We walked the east dike trail, feeding Chickadees from our hands along the way.  A flurry of activity in a tree caught our attention and with some discussion, we identified Warbling Vireos, Yellow-rumped Warblers, a Yellow Warbler, an Orange-crowned Warbler and American Goldfinches and Spotted Towhees among this mixed flock.  We also saw a couple of Brown Creepers.  Some saw the GHO near to where they nested a few years back (as Reifel’s Shanna had advised us earlier).  Further along, while watching a male Wood Duck approaching breeding plumage, one of the two juvenile resident GHO’s scattered the ducks in the stream and landed on a log beside some now very attentive Mallards.  Eyes wide open, it watched us as we photographed him/her.  Unusual activity and roost for a GHO in mid day.

A Pacific-slope Flycatcher gave some of us a good look before flying off.  The invasive Blackberry bushes were laden with ripe fruit, but no one ate any because it’s prohibited at Reifel.  A bird told me this was the best Blackberry-eating day he had ever had.  Good thing no one checked our purple tongues on exit.

At the Tower, this pond was very dry too with only a couple of Lesser Yellowlegs in it.  Five Sandhill Cranes flew in, and they enjoyed our stale peanuts, even from my hand.  Northern Harriers were gliding over the marsh as were several species of Swallows (Violet-green, Northern Rough-winged, Bank?).  A Cedar Waxwing landed in a tree by the Tower where we often see lots of them.  We walked the outer dike and more Shorebirds were in the second pond.  We saw 5 Stilt Sandpipers (my Bird of the Day).  Others in this pond included; two Red-necked Phalaropes, Dowitchers (possibly both Long- and Short-billed), Yellowlegs (both Greater and Lesser), Green-winged Teal, Gadwall, Northern Shovelers, Killdeer.  Interestingly, two Peeps on a log resulted in a 7 species sighting by our “expert” birders.  The two birds were identified as: Western, Semipalmated and Least Sandpipers, Dunlin, Sanderling, Pectoral and Baird’s Sandpipers.  That’s why we’re “casual”.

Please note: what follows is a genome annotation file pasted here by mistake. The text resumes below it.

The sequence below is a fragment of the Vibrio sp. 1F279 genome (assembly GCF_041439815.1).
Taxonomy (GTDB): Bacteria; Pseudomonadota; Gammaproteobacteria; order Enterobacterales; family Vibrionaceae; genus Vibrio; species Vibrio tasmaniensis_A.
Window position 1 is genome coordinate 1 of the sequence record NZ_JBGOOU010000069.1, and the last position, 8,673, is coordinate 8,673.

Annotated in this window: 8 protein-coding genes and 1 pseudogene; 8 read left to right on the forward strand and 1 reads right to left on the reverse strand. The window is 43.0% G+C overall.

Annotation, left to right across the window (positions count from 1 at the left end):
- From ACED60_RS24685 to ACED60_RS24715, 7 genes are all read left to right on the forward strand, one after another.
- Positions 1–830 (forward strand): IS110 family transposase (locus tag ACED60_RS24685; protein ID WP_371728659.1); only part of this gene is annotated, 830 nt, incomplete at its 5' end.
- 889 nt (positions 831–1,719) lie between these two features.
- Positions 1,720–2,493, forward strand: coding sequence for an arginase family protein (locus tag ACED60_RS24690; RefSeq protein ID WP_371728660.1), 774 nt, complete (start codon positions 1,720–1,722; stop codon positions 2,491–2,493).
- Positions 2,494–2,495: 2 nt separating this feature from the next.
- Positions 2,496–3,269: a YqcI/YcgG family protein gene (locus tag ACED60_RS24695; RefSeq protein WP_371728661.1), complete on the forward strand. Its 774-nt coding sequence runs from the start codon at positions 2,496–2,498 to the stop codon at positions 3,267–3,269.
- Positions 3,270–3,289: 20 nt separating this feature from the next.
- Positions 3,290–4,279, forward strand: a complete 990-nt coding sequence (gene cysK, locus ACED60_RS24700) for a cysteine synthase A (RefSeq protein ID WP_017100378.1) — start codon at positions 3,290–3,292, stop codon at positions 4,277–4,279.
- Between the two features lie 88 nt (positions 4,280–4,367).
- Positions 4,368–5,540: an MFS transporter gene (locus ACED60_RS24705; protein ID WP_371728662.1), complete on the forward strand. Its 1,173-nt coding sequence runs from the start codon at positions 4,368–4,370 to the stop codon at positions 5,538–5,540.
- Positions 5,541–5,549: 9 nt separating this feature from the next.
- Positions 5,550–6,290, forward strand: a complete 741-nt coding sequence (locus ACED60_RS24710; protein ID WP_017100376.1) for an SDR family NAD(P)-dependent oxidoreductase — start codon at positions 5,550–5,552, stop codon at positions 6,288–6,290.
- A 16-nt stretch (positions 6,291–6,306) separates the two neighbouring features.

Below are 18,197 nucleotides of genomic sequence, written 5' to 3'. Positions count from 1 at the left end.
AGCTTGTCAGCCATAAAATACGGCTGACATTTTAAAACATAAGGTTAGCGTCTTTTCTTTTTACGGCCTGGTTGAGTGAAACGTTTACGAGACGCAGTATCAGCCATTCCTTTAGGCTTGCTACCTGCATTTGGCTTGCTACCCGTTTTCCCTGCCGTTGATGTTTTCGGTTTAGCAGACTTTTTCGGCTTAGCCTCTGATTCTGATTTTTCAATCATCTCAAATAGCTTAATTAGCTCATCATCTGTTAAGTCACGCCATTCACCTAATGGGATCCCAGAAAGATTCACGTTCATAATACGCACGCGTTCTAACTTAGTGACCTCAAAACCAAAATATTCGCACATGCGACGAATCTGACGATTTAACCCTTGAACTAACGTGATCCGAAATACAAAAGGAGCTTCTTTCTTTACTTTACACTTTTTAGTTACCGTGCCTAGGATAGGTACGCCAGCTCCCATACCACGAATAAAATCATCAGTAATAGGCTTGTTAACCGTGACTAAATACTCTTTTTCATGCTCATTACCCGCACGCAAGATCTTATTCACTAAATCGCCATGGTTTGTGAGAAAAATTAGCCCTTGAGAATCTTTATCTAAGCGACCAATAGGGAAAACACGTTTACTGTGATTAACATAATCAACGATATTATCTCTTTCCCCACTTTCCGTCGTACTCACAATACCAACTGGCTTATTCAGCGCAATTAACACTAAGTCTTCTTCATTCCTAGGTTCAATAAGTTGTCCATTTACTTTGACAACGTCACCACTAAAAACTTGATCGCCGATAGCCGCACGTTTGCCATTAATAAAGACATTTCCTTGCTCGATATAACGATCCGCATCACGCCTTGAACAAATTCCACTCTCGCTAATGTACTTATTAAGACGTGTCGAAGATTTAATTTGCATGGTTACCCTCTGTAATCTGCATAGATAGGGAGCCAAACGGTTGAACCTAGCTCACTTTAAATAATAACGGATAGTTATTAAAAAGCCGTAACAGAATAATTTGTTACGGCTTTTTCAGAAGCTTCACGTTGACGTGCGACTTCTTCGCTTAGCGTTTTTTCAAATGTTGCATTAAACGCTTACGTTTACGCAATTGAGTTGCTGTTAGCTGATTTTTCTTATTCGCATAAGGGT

There was also a mouse on the trail.

Past Noon, and suspecting that Mike, who was now comatose on bench, was having a hunger attack, we headed back to the entrance.Five Hooded Mergansers were in the slough near the middle Viewing Platform, along with an interesting hybrid Mallard-Shoveler or Pintail.  The drive back to Petra’s was uneventful.  After dropping off the CB’s, I crossed the Border for some cheap Pt. Robert’s gas and a bottle of Aussie wine and went home to start Sandra’s To Do List.  Another super DNCB morning.

Next Wednesday, Sept. 5 we will be going to Mt. Baker in the USA, leaving Petra’s at 7:00 a.m. under Terry Carr’s guidance.  Bring Passport and a lunch, and let Terry or me know if you plan to join us (for logistics and car-pooling).  I apologize (not really) for the length of this drivel; I guess the blackberries caused me to babble more than usual.  Comments welcome, and let me know if you want off my List to receive these literary gems.  Cheers: Tom (going to Giants’ exhibition game while Sandra hits the Casino).

Tom Bearss, President, Delta Naturalists’ Society

About dncb

DNS: Delta Naturalists are a group of nature lovers whose aim is to foster interest in the natural history of the Fraser delta by sharing and enjoying nature and promoting environmental awareness and conservation. DNCB: Delta Nats Casual Birders is a group of Casual Birders who go Birding at different locations each week, usually within the Lower Mainland or in nearby Washington State.
This entry was posted in *DNCB, Cooper's Hawk, Great Horned Owl, Northern Harrier, Reifel, TFN, Tsawwassen Ferry Port. Bookmark the permalink.